Catch up TV reviews: A Granny’s Guide to the Modern World, Real Stories, Saddam Goes to Hollywood
Ivan Radford | On 14, Aug 2016Reading time: 3 mins
What’s available on-demand on Freeview? Keep up-to-date with our weekly catch-up TV column, including reviews of shows on ITV Hub, new releases on All 4 and a guide to My5.
(For BBC TV reviews and round-ups, see our weekly Best of BBC iPlayer column. Or for reviews of the shows on All 4’s Walter Presents, click here.)
A Granny’s Guide to the Modern World (All 4)
It sucks growing old – or does it? This light-hearted bit of telly sees Britain’s OAPs cut loose have some fun. The premise, which combines a bit of hidden camera work with some other skits, sounds like a companion piece to the lazy, dull and smug Very British Problems TV series Channel 4 brought us last year, but this is sprightly bit of comedy that gleefully subverts the stereotypes placed upon the elderly population. And so we watch as they try drugs, listen to grime, learn politically correct words that aren’t racist or homophobic. One stand-out sequence sees an elderly lady test out her potential Tinder profile pictures on young people. The victims of their pranks are surely in on the joke, but it’s just nice to see naughty nonagenarians given the chance to enjoy themselves on-screen. Growing old may suck, but anyone who’s spent time with old people will be well aware that they don’t. This is a cute reminder.
Real Stories With Ranvir Singh (ITV Hub)
So much of the news is negative these days – and, if you look around at the state of politics and financial inequality, not to mention the various wars and conflicts going on around the world, perhaps it’s no huge surprise. Bravo to ITV, then, for dedicating a series of reports by Ranvir Singh and Michael Underwood to something more upbeat.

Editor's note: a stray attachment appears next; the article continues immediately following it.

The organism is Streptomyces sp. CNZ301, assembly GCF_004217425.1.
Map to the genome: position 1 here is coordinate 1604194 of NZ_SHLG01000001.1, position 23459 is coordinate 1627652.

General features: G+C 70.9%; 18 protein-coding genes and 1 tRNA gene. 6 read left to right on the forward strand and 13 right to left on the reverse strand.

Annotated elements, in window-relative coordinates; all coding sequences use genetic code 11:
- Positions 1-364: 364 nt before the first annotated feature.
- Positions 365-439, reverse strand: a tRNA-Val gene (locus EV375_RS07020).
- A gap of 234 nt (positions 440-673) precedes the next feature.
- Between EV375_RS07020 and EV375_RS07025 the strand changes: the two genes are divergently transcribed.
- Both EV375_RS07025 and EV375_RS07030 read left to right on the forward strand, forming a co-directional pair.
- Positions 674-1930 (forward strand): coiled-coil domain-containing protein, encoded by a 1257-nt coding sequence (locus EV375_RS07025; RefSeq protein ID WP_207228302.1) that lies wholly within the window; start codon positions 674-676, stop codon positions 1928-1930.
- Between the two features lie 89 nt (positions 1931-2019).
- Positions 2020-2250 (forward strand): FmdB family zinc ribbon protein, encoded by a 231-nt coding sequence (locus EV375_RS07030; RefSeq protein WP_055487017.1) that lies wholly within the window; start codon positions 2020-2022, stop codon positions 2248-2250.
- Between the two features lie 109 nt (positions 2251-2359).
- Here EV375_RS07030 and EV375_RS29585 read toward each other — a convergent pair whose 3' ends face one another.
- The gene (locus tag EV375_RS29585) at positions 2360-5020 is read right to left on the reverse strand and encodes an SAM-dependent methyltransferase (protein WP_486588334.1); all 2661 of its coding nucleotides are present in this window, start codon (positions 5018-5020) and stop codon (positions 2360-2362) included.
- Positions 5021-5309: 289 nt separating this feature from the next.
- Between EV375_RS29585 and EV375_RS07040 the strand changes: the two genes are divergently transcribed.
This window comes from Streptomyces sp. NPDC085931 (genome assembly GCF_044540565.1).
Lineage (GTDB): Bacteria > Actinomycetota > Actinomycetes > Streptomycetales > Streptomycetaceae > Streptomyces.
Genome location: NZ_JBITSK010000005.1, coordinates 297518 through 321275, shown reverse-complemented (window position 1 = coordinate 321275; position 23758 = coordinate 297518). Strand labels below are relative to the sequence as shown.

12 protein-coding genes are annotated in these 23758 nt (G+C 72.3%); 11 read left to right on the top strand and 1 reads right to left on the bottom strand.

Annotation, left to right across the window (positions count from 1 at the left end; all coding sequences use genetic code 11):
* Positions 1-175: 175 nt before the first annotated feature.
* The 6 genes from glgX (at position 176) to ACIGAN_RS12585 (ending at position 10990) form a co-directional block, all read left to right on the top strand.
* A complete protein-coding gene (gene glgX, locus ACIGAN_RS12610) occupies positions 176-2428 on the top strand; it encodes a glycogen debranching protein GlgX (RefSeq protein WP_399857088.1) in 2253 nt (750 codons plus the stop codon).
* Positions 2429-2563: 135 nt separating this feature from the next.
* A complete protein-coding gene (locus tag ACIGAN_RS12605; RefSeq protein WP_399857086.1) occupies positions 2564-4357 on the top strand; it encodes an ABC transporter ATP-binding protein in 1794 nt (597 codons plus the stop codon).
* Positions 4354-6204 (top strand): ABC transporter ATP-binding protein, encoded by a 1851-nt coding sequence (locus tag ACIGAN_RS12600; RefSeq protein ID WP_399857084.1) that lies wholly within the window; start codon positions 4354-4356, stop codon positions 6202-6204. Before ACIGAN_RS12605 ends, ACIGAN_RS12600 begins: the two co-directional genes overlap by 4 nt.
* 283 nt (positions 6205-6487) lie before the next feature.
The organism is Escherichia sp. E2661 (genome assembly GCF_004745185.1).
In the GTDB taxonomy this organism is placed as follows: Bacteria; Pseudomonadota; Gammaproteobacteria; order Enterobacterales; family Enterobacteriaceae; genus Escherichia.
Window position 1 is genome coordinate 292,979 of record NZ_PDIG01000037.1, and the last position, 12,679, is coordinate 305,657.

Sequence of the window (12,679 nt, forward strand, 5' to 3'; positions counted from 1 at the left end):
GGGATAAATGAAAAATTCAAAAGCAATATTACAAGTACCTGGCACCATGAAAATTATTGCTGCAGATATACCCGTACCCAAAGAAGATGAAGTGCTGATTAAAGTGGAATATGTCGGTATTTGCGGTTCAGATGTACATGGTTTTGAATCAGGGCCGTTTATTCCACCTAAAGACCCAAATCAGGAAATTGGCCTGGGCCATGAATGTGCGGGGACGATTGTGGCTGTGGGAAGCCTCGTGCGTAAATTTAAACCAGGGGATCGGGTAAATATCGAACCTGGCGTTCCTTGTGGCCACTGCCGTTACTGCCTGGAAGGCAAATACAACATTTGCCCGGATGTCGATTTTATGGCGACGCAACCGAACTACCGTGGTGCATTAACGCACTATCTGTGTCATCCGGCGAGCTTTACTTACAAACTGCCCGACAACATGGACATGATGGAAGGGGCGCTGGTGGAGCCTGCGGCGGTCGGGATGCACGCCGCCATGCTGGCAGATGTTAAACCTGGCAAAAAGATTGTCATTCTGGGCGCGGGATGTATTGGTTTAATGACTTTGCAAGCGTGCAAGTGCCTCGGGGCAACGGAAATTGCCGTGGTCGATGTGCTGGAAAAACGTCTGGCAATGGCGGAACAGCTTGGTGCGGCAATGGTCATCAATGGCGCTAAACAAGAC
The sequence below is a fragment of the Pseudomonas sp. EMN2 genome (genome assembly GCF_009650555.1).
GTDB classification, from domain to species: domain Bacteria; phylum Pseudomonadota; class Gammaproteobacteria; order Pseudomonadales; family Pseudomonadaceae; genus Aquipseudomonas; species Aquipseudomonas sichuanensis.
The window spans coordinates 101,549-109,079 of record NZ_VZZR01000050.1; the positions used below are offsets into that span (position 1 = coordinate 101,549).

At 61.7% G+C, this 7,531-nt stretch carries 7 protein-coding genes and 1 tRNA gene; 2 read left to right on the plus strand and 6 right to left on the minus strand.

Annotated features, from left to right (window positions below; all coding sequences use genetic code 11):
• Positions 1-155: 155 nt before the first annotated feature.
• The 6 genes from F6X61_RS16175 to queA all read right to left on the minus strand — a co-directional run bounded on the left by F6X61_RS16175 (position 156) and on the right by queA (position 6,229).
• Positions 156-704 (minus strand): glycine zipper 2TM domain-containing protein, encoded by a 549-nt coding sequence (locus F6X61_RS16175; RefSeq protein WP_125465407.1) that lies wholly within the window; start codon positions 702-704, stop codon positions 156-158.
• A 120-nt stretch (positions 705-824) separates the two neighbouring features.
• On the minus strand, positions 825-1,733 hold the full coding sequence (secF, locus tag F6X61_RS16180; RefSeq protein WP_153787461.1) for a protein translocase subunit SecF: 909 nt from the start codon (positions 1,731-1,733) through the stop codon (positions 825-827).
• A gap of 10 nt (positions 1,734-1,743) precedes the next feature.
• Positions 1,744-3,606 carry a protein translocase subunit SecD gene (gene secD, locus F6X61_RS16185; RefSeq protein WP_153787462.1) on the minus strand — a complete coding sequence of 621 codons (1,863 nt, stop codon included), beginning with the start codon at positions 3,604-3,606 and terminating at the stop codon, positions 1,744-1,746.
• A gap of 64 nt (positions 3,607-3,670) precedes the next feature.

Telling “the personal stories of people involved in extraordinry events”, Real Stories presents us with the tale of people like the daughter of Julie and Phil (yes, the footballer) Neville, who has defied doctor’s expectations and driven the couple to fundraise for the hospital that helped her. 10-year-old Owen Howkins, meanwhile, finds that his painful Schwartz Jampel condition has been made more bearable by a pet dog, called Haatchi. The music, which sounds like an informercial in the middle of a daytime chat show trying to sell you a salad bowl, threatens to push this into sickly, schmaltzy territory, but this remains a surprising dose of positivity for those who stumble across it on ITV Hub.
Saddam Goes to Hollywood (All 4)
Propaganda is a time-honoured tradition in politics, ranging from newspaper reports and leaflets all the way to expensive blockbusters. Saddam Goes to Hollywood, which sees someone discover a lost film from Saddam Hussein’s regime in a garage in Surrey, might sound like the start of a satirical comedy, but it’s all 100 per cent: the Iraqi dictator really did go into the movie business. This fascinating, amusing investigation into the failed production unearths incredible after incredible fact, from the project’s budget – on a par with Return of the Jedi – to Oliver Reed being hired to play the lead. A grand a week and being well looked after? As one unemployed actor points out, why not?
The ensuing chaos that followed saw Reed get an airplane full of talent wasted on a plane on the way to Iraq, and people run amok on a set with an inexperienced director – Riefenstahl, they weren’t. Legendary stuntman Vic Armstrong delivers a candid account into the hectic shoot, while the mounting Iraq-Iran war in the backgroud only highlights the absurd juxtaposition of this farcical filmmaking (Reed’s 17-year-old girlfriend tags along and was seen off by her mother at the airport with some homemade dundee cake) and the very real peril off-screen. The film, called Clash of Loyalties, was never released. Saddam reportedly loved it. Astonishing viewing.